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What a great week of football last Sunday, huh? For me, Sunday turned into a six-hour RedZone session, and truth be told, it was fantastic. A definite 10-out-of-10. I also had a pretty fun time in fantasy last week, behind the great efforts of Brandin Cooks, DeMarco Murray, Eli Manning, Blair Walsh, and the Minnesota Vikings D/ST. But this is a new week, a new set of matchups, and a new sets of games to analyze and pick apart to get the most out of our fantasy matchups.

One of the most intriguing matchups this week comes back to Denver, for the Broncos-Colts game. We have two very efficient (albeit, in their own ways) offenses combining with one very stout defense. Regardless, this game one of the most interesting games on the slate, as we get to see one of my favorite running backs have the possibility field day against a very weak Indianapolis defense.

So let’s get to it!

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latavius-murray

Football is back, and better than ever. After an offseason that felt like it lasted forever, we finally get to sit back, relax and enjoy some games that count. It seems like ages ago Cam Newton left his press conference. But here we are. For me, it means benching the wrong player at 12:59 pm. But (hopefully) you will not make any wrong decisions this year en route to that coveted fantasy title. It’s time to forget about 2015, and focus on the year ahead.

Although the mentality of Week 1 of the NFL Season in a fantasy sense means to just start the players that we drafted in order, this might not always be the case with a lot of fantasy teams. Especially for the owners that drafted Jamaal Charles in the 2nd-round. Players like Jameis Winston, Blake Bortles, Jeremy Hill, Adrian Peterson, DeMarco Murray, Mike Evans, and even Jarvis Landry all have either bad or less-than-ideal matchups to kick off the NFL season. I always advocate the strategy of “never bench your studs”, however, if we can definitely upgrade at a position to maximize the upside in our starting lineup, we should go for it. Simply put, Week 1 isn’t a guarantee.

Many teams enter Sunday with high hopes for the 2016 season. But one team in particular is looking to have a season like no other in the past few years. The Oakland Raiders enter the year with great young talent, veteran leadership where it matters the most, and to capitalize on a weakened division with play from their high-powered offense.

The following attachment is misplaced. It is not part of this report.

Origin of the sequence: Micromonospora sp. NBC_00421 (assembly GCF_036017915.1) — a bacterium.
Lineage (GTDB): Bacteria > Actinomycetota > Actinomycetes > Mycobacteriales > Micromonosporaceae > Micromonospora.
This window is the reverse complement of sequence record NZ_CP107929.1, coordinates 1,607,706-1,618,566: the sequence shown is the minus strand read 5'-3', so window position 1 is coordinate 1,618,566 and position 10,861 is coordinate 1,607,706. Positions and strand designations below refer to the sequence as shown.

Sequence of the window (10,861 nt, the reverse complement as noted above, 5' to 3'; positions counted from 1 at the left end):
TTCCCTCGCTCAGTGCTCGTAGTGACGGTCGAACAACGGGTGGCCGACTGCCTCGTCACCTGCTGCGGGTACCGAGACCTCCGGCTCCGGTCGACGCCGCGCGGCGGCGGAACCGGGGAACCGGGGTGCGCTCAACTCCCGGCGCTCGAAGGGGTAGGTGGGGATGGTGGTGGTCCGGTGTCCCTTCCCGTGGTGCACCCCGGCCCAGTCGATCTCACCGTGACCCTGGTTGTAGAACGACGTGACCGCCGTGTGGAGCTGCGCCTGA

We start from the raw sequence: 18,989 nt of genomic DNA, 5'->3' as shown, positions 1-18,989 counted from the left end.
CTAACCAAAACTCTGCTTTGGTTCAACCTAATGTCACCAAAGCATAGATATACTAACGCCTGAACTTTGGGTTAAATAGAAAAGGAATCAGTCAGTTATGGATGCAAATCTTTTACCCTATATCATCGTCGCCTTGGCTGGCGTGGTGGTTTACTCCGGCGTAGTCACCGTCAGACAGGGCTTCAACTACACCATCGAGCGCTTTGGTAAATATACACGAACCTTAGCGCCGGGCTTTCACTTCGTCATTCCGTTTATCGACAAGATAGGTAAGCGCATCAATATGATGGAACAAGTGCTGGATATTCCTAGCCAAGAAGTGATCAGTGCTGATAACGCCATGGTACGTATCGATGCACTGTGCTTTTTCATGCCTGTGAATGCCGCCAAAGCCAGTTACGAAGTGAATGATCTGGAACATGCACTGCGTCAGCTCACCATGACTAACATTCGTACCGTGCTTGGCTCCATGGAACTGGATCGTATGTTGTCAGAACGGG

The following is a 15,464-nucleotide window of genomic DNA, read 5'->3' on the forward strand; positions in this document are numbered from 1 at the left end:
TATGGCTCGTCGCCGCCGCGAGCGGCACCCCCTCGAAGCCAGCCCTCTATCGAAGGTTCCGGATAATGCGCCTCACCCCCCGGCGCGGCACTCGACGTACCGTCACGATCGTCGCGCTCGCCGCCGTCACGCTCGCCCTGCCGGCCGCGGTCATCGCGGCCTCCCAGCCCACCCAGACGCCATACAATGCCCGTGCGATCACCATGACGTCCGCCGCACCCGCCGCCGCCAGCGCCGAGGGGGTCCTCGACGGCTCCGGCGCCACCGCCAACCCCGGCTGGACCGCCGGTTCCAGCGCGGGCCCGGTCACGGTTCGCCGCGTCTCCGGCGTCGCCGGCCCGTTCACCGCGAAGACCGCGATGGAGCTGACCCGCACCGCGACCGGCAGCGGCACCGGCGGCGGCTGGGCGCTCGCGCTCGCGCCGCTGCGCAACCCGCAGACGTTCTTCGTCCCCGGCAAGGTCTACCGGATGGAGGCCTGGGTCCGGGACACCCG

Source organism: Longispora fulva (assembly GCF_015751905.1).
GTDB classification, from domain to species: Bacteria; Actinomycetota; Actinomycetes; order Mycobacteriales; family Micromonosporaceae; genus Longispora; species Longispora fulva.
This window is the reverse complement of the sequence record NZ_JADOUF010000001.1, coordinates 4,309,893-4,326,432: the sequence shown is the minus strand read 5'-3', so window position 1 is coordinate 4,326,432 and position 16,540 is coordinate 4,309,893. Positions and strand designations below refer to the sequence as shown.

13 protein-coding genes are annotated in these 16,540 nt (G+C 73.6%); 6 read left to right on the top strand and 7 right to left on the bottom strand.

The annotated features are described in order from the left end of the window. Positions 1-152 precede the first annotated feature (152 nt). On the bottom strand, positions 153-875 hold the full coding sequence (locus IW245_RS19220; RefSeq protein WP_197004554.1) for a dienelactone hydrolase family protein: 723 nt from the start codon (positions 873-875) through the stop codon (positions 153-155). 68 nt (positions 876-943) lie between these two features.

And their running back is at the forefront of it all. So let’s get to it…

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Hello everyone! For those of you that are new to my work, I have the privilege this year to be taking over the “Start ‘Em, Sit ‘Em” series each Saturday morning for the 2016 NFL Season. I’m very grateful for this opportunity, and I can’t wait to get started! A little bit about myself, I currently live 15 minutes away from Raymond James Stadium in beautiful Tampa, Florida, but I was born in the north end of Boston. I’m a pretty big Pats, Bruins, Sox and Celtics fan. [Jay’s Note: Yikes!] I’ve been playing fantasy football for a good while now, and my greatest memory is making the playoffs in my main league on the final day due to a tiebreaker after starting out the year 1-6. That was pretty freaking cool. This is my second season writing for Razzball after doing a bit of Daily Fantasy work last year, and now I can’t wait for what the 2016 season will bring. What I do know is my goal for this season, which is to be as accurate as I can, giving advice for who to start, who to bench, and maybe even some streaming analysis. Along the way, I’ll answer any questions that are asked, and have a good time while doing so.

So let’s get started with a Primer for the upcoming season…

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I thoroughly enjoyed Alex Lee’s piece about Ezekiel Elliott a couple of days ago. Personally, I don’t have any issue with Elliott in the top ten, however I agree with Alex, it isn’t an ideal position for him to be in. In order to build the most ideal starting lineup, it’s probably wise for Elliott to be your early second round pick after getting a top-end WR1, which is possible in regards to current ADP. But I’d be remiss not to point out that Alex left out a crucial element about the Cowboys backfield as a whole, so I followed up with him…

“I like Dunbar as a deep sleeper option, especially in PPR. I agree that Elliott won’t have a Murray-like workload, I’d expect them to give some whole series to Morris and have Dunbar as a 3rd-down back out of the gate, with McFadden potentially being sidelined at the beginning of the season. He could take the first few weeks of the season to carve out a nice spot for himself as a Sproles-like weapon. If he does well with it early on, that would make it tough for Garrett to force him into a reduced role when DMC comes back. The problem is that McFadden is arguable a more complete player who is a competent receiver (he caught 40 balls last season), and if Dunbar doesn’t impress early on, the team probably wouldn’t hesitate to give his opportunities to McFadden or Elliott. He’s a risky play, but worth a late round stash to see how he looks coming off his knee injury and what kind of role the team has in store for him. He could pay big dividends, or be someone you drop quickly for the waiver wire darling du jour”.